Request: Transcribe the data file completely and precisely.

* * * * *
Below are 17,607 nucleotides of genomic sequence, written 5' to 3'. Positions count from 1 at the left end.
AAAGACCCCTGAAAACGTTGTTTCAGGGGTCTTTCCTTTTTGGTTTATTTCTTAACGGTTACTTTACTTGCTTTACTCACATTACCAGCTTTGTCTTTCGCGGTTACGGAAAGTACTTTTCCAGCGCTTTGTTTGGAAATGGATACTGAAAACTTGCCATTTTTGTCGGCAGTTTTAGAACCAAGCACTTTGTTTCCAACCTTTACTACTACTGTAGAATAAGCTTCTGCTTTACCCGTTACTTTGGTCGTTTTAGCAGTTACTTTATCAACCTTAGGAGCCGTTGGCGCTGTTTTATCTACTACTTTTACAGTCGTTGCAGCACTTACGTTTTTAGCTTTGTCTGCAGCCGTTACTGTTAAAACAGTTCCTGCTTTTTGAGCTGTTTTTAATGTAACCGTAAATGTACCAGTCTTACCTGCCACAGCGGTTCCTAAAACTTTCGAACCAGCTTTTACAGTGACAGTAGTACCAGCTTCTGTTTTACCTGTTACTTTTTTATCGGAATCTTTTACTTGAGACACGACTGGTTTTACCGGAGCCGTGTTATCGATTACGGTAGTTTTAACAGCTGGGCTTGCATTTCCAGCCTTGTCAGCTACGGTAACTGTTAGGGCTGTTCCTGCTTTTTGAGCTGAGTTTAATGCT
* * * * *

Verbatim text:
Below are 17,607 nucleotides of genomic sequence, written 5' to 3'. Positions count from 1 at the left end.
AAAGACCCCTGAAAACGTTGTTTCAGGGGTCTTTCCTTTTTGGTTTATTTCTTAACGGTTACTTTACTTGCTTTACTCACATTACCAGCTTTGTCTTTCGCGGTTACGGAAAGTACTTTTCCAGCGCTTTGTTTGGAAATGGATACTGAAAACTTGCCATTTTTGTCGGCAGTTTTAGAACCAAGCACTTTGTTTCCAACCTTTACTACTACTGTAGAATAAGCTTCTGCTTTACCCGTTACTTTGGTCGTTTTAGCAGTTACTTTATCAACCTTAGGAGCCGTTGGCGCTGTTTTATCTACTACTTTTACAGTCGTTGCAGCACTTACGTTTTTAGCTTTGTCTGCAGCCGTTACTGTTAAAACAGTTCCTGCTTTTTGAGCTGTTTTTAATGTAACCGTAAATGTACCAGTCTTACCTGCCACAGCGGTTCCTAAAACTTTCGAACCAGCTTTTACAGTGACAGTAGTACCAGCTTCTGTTTTACCTGTTACTTTTTTATCGGAATCTTTTACTTGAGACACGACTGGTTTTACCGGAGCCGTGTTATCGATTACGGTAGTTTTAACAGCTGGGCTTGCATTTCCAGCCTTGTCAGCTACGGTAACTGTTAGGGCTGTTCCTGCTTTTTGAGCTGAGTTTAATGCT